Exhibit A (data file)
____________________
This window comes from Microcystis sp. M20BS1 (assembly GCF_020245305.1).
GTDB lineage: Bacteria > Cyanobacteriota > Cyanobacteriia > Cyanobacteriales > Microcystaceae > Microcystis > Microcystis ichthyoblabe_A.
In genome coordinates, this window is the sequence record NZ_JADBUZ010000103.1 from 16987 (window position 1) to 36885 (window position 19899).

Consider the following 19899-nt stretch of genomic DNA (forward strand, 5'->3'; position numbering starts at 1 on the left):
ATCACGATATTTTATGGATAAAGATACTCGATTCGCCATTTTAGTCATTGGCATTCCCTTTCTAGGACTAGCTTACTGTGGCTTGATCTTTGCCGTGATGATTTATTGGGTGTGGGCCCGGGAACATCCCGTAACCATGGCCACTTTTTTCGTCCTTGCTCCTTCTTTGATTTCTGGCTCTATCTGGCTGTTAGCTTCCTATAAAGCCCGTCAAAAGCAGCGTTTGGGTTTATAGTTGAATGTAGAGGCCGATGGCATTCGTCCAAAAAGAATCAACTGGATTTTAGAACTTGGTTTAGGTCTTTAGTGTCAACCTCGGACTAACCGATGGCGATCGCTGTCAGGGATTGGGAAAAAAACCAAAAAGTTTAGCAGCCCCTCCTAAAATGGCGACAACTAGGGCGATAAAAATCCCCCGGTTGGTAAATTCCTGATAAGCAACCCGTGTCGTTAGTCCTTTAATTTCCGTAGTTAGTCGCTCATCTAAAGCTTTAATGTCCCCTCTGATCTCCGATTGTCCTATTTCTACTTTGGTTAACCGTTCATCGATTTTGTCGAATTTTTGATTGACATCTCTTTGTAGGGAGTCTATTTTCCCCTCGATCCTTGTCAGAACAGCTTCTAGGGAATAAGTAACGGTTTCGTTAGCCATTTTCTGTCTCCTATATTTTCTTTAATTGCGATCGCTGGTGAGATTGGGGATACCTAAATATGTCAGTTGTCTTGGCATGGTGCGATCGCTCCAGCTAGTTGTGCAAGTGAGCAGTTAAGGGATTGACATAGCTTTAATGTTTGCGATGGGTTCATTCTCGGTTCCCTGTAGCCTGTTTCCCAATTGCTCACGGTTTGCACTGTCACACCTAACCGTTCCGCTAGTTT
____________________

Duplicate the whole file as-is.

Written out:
This window comes from Microcystis sp. M20BS1 (assembly GCF_020245305.1).
GTDB lineage: Bacteria > Cyanobacteriota > Cyanobacteriia > Cyanobacteriales > Microcystaceae > Microcystis > Microcystis ichthyoblabe_A.
In genome coordinates, this window is the sequence record NZ_JADBUZ010000103.1 from 16987 (window position 1) to 36885 (window position 19899).

Consider the following 19899-nt stretch of genomic DNA (forward strand, 5'->3'; position numbering starts at 1 on the left):
ATCACGATATTTTATGGATAAAGATACTCGATTCGCCATTTTAGTCATTGGCATTCCCTTTCTAGGACTAGCTTACTGTGGCTTGATCTTTGCCGTGATGATTTATTGGGTGTGGGCCCGGGAACATCCCGTAACCATGGCCACTTTTTTCGTCCTTGCTCCTTCTTTGATTTCTGGCTCTATCTGGCTGTTAGCTTCCTATAAAGCCCGTCAAAAGCAGCGTTTGGGTTTATAGTTGAATGTAGAGGCCGATGGCATTCGTCCAAAAAGAATCAACTGGATTTTAGAACTTGGTTTAGGTCTTTAGTGTCAACCTCGGACTAACCGATGGCGATCGCTGTCAGGGATTGGGAAAAAAACCAAAAAGTTTAGCAGCCCCTCCTAAAATGGCGACAACTAGGGCGATAAAAATCCCCCGGTTGGTAAATTCCTGATAAGCAACCCGTGTCGTTAGTCCTTTAATTTCCGTAGTTAGTCGCTCATCTAAAGCTTTAATGTCCCCTCTGATCTCCGATTGTCCTATTTCTACTTTGGTTAACCGTTCATCGATTTTGTCGAATTTTTGATTGACATCTCTTTGTAGGGAGTCTATTTTCCCCTCGATCCTTGTCAGAACAGCTTCTAGGGAATAAGTAACGGTTTCGTTAGCCATTTTCTGTCTCCTATATTTTCTTTAATTGCGATCGCTGGTGAGATTGGGGATACCTAAATATGTCAGTTGTCTTGGCATGGTGCGATCGCTCCAGCTAGTTGTGCAAGTGAGCAGTTAAGGGATTGACATAGCTTTAATGTTTGCGATGGGTTCATTCTCGGTTCCCTGTAGCCTGTTTCCCAATTGCTCACGGTTTGCACTGTCACACCTAACCGTTCCGCTAGTTT